Russian Emergency Ministry employees are seen among the wreckage of a crashed plane at the Rostov-on-Don airport, about 950 kilometers (600 miles) south of Moscow, March 19, 2016.AP
The crew of the FlyDubai Boeing that crashed in Rostov was landing in the manual mode, says a report posted on the Interstate Aviation Committee (IAC) website on April 8.
"It has been established from the preliminary analysis of flight recorder data that the crew was conducting the approach in the manual mode (the auto-pilot was turned off) under complex weather conditions (cloud base 630 meters, wind 230 degrees, 13 meters per second, gusts of wind 18 meters per second, light shower, haze, straight-in extreme turbulence and moderate wind shear)," the IAC report said.
The crew chose to make a second approach after it had been informed about a sudden change in wind parameters.
"While making the second approach at 10:42 UTC at the altitude of 340 meters and having received information about 'a wind shift' (a sudden change of the wind force and direction) from the onboard system, the crew decided to make a second approach and flew around the airport to wait for better weather," the report said.
During the second approach, which was also performed in the manual mode, the crew decided at an altitude of 220 meters (four kilometers from the runway) to make another approach and initiated a climb, shifting the engines to the takeoff regime.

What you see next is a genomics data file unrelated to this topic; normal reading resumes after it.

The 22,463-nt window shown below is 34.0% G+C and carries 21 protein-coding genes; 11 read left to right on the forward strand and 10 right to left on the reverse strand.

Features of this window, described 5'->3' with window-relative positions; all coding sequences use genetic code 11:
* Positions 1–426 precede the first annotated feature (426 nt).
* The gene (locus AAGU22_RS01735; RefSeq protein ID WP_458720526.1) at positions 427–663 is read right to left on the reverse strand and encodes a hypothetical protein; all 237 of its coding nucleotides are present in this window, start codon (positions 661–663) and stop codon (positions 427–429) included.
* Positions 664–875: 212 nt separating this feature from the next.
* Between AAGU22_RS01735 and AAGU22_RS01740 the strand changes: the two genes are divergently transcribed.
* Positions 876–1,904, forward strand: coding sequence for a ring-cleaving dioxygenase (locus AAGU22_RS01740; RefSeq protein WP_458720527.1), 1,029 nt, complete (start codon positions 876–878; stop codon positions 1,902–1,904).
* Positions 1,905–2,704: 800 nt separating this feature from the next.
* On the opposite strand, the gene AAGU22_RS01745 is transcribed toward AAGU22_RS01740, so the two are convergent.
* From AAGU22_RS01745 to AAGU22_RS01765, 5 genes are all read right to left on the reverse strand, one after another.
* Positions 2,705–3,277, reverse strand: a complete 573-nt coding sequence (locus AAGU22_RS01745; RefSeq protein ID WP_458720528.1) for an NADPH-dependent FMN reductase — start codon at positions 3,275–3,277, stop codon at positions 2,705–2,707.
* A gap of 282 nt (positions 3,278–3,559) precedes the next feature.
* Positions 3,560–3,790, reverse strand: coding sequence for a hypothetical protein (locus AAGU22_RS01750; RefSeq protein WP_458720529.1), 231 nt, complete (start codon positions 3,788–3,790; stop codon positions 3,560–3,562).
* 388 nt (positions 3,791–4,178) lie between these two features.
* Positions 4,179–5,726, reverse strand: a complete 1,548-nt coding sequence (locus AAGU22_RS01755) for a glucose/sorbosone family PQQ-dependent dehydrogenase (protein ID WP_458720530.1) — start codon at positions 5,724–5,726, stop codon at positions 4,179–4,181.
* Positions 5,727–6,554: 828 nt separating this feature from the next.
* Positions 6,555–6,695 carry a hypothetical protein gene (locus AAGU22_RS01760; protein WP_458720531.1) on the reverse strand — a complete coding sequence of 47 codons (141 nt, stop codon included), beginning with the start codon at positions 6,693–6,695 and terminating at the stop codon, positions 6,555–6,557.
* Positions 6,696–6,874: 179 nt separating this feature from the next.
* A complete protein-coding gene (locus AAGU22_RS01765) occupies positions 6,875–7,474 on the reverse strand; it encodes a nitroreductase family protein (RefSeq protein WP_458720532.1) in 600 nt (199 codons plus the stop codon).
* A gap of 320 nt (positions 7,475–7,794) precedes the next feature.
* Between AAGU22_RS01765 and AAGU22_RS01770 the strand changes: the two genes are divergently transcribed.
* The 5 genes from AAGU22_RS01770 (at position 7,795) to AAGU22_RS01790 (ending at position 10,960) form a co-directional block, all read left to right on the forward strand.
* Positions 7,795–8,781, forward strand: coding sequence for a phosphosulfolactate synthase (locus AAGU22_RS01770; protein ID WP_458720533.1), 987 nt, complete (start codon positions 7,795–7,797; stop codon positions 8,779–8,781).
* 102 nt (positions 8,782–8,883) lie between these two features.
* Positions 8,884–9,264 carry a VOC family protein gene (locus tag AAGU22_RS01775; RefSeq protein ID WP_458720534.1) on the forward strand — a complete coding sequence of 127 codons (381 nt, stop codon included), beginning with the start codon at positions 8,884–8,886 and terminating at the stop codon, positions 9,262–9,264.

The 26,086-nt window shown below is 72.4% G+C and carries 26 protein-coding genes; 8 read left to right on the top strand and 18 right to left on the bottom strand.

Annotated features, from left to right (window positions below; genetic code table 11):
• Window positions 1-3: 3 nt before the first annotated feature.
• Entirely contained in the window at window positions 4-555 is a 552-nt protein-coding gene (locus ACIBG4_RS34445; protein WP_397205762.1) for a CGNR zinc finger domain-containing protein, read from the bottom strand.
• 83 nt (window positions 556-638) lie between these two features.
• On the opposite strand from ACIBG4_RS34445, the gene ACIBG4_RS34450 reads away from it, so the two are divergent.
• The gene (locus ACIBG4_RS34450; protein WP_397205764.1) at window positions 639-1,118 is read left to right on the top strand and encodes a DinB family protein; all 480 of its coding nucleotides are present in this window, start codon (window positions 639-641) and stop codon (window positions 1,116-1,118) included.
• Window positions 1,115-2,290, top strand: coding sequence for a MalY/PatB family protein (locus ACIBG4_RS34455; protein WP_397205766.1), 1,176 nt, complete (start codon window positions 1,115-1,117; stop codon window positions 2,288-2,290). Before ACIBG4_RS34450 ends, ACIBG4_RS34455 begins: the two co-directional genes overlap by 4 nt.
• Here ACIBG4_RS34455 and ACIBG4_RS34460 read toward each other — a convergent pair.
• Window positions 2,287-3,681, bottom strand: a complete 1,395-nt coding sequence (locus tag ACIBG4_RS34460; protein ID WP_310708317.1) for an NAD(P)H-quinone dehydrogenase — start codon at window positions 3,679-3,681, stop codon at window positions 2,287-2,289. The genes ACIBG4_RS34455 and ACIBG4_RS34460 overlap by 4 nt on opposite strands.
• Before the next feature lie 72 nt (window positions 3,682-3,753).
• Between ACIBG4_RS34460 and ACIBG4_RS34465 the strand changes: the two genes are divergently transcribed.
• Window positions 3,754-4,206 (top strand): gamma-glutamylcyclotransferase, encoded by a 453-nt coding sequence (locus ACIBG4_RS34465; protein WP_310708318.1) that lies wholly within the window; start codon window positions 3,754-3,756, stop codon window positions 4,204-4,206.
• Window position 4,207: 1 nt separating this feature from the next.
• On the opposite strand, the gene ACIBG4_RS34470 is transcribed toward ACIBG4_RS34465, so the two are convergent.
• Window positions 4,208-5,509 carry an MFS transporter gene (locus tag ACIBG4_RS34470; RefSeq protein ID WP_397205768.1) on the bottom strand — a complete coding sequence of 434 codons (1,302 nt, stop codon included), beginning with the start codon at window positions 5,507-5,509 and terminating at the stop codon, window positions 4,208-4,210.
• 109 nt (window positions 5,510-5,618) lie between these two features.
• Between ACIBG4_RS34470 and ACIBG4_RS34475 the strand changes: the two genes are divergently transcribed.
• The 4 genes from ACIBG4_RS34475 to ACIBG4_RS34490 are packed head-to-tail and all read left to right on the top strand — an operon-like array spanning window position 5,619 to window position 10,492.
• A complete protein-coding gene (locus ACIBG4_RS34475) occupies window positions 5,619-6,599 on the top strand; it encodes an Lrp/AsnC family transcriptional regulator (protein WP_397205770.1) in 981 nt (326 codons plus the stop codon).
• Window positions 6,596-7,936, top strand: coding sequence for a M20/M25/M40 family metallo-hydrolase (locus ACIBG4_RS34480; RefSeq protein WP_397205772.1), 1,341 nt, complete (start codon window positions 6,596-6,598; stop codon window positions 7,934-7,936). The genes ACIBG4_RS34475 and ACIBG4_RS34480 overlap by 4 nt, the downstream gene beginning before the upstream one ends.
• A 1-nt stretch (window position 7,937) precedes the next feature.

IAC said the pilots had relevant documents and certificates for performing that flight.
"Judging by the information obtained by the commission, the aircraft pilots had valid piloting certificates, were duly trained, possessed sufficient experience of piloting this type of aircraft, and had all the necessary documents," the report said.
The two-hour tape from the voice recorder has almost been listened to and put on paper, the committee said.
"It is planned to clarify the content of the communication, to make translations from English and Spanish and to identify the speakers, for which specialists from the UAE, the United States and Spain will be engaged in the work at the IAC laboratory," the report said.
The Boeing 737-800, en route from Dubai to Rostov-on-Don, crashed on March 19 about 250 meters short of the runway while attempting a landing. All 55 passengers and seven crew members were killed in the disaster.
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